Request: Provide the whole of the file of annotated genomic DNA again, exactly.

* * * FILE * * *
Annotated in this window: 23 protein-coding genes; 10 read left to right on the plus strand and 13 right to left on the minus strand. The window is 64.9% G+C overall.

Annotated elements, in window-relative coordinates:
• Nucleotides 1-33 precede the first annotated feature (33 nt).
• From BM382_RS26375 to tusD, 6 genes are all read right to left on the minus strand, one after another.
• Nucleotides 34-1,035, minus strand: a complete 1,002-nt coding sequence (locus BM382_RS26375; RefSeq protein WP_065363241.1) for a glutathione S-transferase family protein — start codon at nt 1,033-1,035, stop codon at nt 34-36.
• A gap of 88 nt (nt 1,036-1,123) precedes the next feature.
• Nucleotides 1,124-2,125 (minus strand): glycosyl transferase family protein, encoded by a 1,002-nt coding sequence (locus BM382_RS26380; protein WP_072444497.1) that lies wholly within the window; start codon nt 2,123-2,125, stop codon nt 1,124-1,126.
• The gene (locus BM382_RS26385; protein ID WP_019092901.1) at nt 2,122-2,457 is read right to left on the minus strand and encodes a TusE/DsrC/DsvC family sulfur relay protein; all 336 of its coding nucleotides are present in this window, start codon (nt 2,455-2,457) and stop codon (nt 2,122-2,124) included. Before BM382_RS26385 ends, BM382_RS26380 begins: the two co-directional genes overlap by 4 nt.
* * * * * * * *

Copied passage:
Annotated in this window: 23 protein-coding genes; 10 read left to right on the plus strand and 13 right to left on the minus strand. The window is 64.9% G+C overall.

Annotated elements, in window-relative coordinates:
• Nucleotides 1-33 precede the first annotated feature (33 nt).
• From BM382_RS26375 to tusD, 6 genes are all read right to left on the minus strand, one after another.
• Nucleotides 34-1,035, minus strand: a complete 1,002-nt coding sequence (locus BM382_RS26375; RefSeq protein WP_065363241.1) for a glutathione S-transferase family protein — start codon at nt 1,033-1,035, stop codon at nt 34-36.
• A gap of 88 nt (nt 1,036-1,123) precedes the next feature.
• Nucleotides 1,124-2,125 (minus strand): glycosyl transferase family protein, encoded by a 1,002-nt coding sequence (locus BM382_RS26380; protein WP_072444497.1) that lies wholly within the window; start codon nt 2,123-2,125, stop codon nt 1,124-1,126.
• The gene (locus BM382_RS26385; protein ID WP_019092901.1) at nt 2,122-2,457 is read right to left on the minus strand and encodes a TusE/DsrC/DsvC family sulfur relay protein; all 336 of its coding nucleotides are present in this window, start codon (nt 2,455-2,457) and stop codon (nt 2,122-2,124) included. Before BM382_RS26385 ends, BM382_RS26380 begins: the two co-directional genes overlap by 4 nt.